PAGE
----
Monday Blog: June 28th, 2021

By Doctor of Physical Therapy, Kevin Bultena

It has been said that many paths can be taken that will all lead to the same destination. This is certainly true as one looks back over the paths taken during their life as to how they ended up in whatever spot they ended up in. I have a colleague who knew she wanted to be a physical therapist starting in middle school and planned her college curriculum and work experiences to set herself up to get accepted into and be successful in physical therapy school. My story is different, and so here it is: How I became a physical therapist.

The year was 1990, and I was a fresh graduate of the premier university in Iowa (that’s right – Iowa State University) with an exercise science degree. I was living in a south Florida resort community on the Gulf of Mexico. The weather was beautiful, and a buddy and I were dominating on the local beach volleyball circuit. Life was good.

As an exercise specialist as part of a phase 3 cardiac rehab program, I was working in the field of exercise as I had envisioned. Physical therapy school wasn’t even on my radar. As time went on, my role was primarily working with groups of clients, and I began to miss not having the one on one time with them needed to build a professional and personal relationship. As I began to think I wanted to go in a different direction, physical therapy school still wasn’t on my radar. In fact, I’m sure I didn’t even realize exactly what physical therapy was yet.

In a quirk of fate I twisted my knee in the sand (as I remember it I was landing from a vicious game ending spike, though some other spectators remember it differently). Being evaluated off the record by a friend who was a PT made me come to the realization that this was more of what I was looking for in my career (the rehab, not the beach volleyball).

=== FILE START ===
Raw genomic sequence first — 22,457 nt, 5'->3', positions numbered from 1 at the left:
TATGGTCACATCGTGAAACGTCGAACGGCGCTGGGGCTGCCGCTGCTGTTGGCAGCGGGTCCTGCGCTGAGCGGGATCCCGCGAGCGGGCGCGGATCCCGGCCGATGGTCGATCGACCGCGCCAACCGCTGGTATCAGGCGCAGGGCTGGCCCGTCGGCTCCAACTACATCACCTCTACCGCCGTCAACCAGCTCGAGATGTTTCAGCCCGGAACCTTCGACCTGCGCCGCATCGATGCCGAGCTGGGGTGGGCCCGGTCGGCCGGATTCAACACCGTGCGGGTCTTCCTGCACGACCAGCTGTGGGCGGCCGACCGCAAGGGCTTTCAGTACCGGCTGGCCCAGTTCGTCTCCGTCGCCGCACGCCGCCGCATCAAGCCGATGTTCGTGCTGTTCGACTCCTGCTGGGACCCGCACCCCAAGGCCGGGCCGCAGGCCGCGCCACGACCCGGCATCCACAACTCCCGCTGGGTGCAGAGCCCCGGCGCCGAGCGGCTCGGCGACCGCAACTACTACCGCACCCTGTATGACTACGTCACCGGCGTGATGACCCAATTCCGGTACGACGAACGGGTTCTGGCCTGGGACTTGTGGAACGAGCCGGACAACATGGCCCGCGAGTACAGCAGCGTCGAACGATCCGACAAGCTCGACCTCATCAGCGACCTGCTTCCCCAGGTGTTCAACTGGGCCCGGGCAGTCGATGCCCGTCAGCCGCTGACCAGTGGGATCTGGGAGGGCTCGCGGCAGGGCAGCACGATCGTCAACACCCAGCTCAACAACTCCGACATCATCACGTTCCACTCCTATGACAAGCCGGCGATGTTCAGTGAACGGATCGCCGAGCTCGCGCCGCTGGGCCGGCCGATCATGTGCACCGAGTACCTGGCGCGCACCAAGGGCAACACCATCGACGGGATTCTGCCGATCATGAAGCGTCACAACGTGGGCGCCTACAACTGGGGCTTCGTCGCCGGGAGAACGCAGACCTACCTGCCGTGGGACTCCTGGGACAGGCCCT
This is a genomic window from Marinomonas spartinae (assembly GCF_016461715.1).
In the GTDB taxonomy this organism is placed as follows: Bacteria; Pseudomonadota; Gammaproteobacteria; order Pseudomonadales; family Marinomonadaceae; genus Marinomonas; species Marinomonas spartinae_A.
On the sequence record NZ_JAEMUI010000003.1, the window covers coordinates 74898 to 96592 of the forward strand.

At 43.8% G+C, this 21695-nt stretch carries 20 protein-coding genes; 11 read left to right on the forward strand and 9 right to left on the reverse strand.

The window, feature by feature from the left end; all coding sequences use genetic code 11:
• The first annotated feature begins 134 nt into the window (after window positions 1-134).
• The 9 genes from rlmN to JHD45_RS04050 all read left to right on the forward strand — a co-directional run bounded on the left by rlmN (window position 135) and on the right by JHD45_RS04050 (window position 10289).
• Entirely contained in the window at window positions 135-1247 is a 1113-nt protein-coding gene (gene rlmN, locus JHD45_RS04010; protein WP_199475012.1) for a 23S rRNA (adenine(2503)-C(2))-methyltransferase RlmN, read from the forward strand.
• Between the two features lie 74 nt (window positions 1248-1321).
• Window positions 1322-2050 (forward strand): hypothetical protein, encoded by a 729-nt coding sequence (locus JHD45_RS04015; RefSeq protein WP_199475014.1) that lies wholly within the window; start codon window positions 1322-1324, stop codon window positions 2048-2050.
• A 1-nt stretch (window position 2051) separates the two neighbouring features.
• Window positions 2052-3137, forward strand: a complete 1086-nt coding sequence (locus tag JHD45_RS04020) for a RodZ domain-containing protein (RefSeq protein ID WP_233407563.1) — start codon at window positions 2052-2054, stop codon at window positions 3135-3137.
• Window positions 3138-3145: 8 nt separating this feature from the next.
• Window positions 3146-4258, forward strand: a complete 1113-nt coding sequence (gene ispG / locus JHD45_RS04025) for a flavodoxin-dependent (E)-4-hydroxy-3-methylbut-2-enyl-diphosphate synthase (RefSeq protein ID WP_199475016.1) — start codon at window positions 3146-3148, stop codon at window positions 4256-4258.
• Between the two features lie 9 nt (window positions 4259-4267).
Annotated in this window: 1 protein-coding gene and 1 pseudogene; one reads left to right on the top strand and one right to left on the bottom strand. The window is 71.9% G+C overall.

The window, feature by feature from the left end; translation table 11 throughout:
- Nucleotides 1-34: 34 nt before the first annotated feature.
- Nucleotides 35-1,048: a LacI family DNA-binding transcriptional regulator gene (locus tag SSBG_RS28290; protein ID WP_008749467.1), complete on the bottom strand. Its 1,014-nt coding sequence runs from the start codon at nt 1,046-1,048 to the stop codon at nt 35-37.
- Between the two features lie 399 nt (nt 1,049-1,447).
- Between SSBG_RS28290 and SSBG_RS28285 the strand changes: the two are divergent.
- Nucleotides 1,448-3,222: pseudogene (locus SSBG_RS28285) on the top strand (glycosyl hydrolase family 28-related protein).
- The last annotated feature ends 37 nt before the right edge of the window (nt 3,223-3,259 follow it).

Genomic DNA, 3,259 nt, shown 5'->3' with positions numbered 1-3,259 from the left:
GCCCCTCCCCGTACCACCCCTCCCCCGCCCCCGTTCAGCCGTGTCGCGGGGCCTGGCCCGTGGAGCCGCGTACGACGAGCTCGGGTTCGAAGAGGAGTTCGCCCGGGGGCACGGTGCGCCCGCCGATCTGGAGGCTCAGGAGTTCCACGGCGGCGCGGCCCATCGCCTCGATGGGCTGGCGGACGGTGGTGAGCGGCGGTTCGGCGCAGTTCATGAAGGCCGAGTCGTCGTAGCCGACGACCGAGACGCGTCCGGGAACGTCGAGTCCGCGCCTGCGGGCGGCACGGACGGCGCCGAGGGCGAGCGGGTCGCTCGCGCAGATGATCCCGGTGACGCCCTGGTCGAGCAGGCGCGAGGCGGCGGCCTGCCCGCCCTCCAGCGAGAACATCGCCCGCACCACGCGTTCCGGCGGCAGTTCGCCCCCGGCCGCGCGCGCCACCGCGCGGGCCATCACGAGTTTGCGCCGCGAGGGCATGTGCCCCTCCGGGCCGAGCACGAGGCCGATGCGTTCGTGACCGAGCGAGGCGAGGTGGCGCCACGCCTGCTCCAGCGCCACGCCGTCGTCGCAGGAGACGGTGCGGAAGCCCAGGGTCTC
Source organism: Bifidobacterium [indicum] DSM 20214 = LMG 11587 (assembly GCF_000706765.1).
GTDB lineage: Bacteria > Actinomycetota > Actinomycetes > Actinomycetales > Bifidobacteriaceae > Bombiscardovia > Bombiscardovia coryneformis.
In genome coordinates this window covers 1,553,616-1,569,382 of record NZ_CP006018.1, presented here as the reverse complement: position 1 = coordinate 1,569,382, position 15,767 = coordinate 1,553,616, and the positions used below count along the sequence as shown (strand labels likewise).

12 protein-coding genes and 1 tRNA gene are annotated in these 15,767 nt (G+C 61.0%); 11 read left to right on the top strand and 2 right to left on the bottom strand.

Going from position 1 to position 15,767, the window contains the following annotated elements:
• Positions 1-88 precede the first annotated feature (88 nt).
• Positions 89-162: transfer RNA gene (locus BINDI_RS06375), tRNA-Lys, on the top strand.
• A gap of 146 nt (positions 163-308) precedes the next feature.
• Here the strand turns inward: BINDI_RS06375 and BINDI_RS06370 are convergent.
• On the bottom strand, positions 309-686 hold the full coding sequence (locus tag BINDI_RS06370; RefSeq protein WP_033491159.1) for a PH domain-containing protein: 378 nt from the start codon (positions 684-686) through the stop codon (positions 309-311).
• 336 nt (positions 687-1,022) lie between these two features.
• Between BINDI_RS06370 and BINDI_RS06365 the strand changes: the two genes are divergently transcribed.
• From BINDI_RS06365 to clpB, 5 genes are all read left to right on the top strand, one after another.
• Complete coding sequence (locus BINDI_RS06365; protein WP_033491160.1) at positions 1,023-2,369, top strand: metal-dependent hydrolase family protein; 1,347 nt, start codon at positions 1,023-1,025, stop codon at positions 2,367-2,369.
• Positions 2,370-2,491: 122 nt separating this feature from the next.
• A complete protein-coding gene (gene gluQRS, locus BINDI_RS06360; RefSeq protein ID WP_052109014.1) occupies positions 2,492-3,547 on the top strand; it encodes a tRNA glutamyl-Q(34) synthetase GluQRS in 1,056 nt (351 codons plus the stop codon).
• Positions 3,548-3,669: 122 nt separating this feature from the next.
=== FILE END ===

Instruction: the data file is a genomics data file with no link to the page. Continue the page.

I began to check into physical therapy, and quickly found out it may be trickier than I thought. There were volunteer hours to get, prerequisite physics classes to take, and schools were getting many more applicants than they had spots for. Time was running short with application deadlines approaching quickly. In the days before electronic submission of applications there was only the snail mail delivery system, and fortunately enough for me, overnight delivery with Federal Express.

Applications were quickly put together and “Fed Exed” to Washington University in St Louis, Duke University (I am a basketball fan, who wouldn’t want to go to Duke?), and the University of Iowa.  After a couple of crazy interviews (that’s a story for another time), and still not taking my prerequisite physics classes, I was accepted into the physical therapy program at Washington University. 

At the time, everything I owned could be packed into the back of my Ford Tempo, so I packed everything up and was off. As it turns out, I was way off. South Florida to St Louis is a long way without a direct route (especially in the days before GPS navigation systems). Missed turns in Atlanta, and East St Louis made me question if I was ever going to arrive at Washington University. Eventually I made it, started classes, and quickly learned my classmates all had taken different paths to get where we all were trying to get to. 

In the end, physical therapy turned out to be exactly what I was looking for – a chance to work closely, one on one with clients, a new puzzle to figure out with every client that comes through the door, and a chance to hopefully make a real difference in people’s lives. The profession keeps changing through the years, sometimes for the better, sometimes I’m not so sure, but I am always thankful for that fateful twisted knee in the sand that introduced me to the whole world of physical therapy which became my career.

Just as I discovered, physical therapy is so much more than you might think. Yes, we can help with major injuries after an accident or post surgery, but we can also help preventatively and with things like muscle soreness, range of motion issues, headaches, vertigo, and so much more. If you’re unsure or wondering if physical therapy can benefit you, I encourage you to give us a call at one of our locations. You can talk directly to a physical therapist, and they can answer your questions.